Exclusive: Norwegian Cruise Line has enough cash for 18 months of no revenue - CEO
By Helen Coster and Joshua Franklin NEW YORK (Reuters) - Norwegian Cruise Line Holdings Ltd's $3.5 billion in cash on hand will be enough to bankroll the company for 'at least 18 months' without any new revenue due to the coronavirus pandemic that has halted voyages, Chief Executive Frank Del Rio said on Thursday. 'That's enough to cover our cash burn under a zero-revenue environment for at least 18 months, not 12, 18 months,' Del Rio told Reuters in a phone interview. The comments come a day after Norwegian completed a $2.4 billion fundraising through debt and equity offerings, giving the idled cruise operator needed funds to survive extended voyage suspensions due to the pandemic.
By Helen Coster and Joshua Franklin
NEW YORK (Reuters) - Norwegian Cruise Line Holdings Ltd's
"That's enough to cover our cash burn under a zero-revenue environment for at least 18 months, not 12, 18 months," Del Rio told Reuters in a phone interview.
The comments come a day after Norwegian completed a $2.4 billion fundraising through debt and equity offerings, giving the idled cruise operator needed funds to survive extended voyage suspensions due to the pandemic.
"So unless you want to make the case that this pandemic is going to close us down more than a year and a half into almost 2022, we believe the company is in a great financial position, has all the cash and liquidity needed to survive a prolonged lay-up and be in a position to come out strong," he added.
Del Rio said he hopes the company will restart operations at some time in the third quarter, and that it is seeing high demand for cruises in Asia.
The company's larger rival, Carnival Corp
The possibility there will be no cruises in 12 months is "near zero," Del Rio said.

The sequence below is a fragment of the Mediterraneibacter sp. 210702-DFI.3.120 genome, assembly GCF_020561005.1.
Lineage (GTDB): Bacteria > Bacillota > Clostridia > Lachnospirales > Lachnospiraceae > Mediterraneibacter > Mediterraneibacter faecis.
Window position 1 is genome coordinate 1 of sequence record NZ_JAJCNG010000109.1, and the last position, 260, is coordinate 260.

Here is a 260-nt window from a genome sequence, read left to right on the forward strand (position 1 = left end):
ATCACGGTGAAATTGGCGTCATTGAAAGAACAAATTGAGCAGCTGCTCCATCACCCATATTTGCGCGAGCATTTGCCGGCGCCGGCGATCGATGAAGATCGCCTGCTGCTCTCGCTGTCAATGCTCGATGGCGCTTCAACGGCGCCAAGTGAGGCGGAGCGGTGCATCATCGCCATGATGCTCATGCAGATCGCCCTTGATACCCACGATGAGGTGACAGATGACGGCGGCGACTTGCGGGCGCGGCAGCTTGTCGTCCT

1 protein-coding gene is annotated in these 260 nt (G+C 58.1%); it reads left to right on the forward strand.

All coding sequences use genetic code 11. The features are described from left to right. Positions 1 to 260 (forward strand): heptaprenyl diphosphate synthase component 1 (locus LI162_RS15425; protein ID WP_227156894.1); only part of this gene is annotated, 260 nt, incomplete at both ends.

To help prepare for a resumption of business, Norwegian is consulting with former U.S. Food and Drug Administration Commissioner Dr. Scott Gottlieb to develop health protocols, which may include improving and increasing the frequency of disinfecting and cleaning, Del Rio said.
In an interview with USA Today on March 9, Gottlieb said, “It's an awful risk to pack a lot of people on a cruise ship.”
The Miami-headquartered company faces proposed class-action lawsuits alleging it made false and misleading statements to the market and customers about COVID-19 - the illness caused by the novel coronavirus - and its impact on its business. The company has said the allegations are without merit.
In March, Florida’s attorney general announced an investigation related to Norwegian’s marketing to customers during the coronavirus outbreak, based on allegations it downplayed the severity and highly contagious nature of the virus in an effort to sell cruises.
Other attorneys general and governmental agencies are conducting similar investigations, according to the company.
“Cruise ships can be among the healthiest places in the world to be during a pandemic,” Del Rio said on Thursday. “It is a controlled environment.”
However, some of the earliest large COVID-19 outbreak clusters were aboard huge cruise ships in which thousands of passengers and crew were packed in tight quarters as the virus quickly spread.
Norwegian’s shares, which have lost almost 80% of their market value this year, were up 7.3% to $11.93 on the New York Stock Exchange amid a broader market rally.
(Reporting by Helen Coster and Joshua Franklin in New York; Editing by Bill Berkrot)
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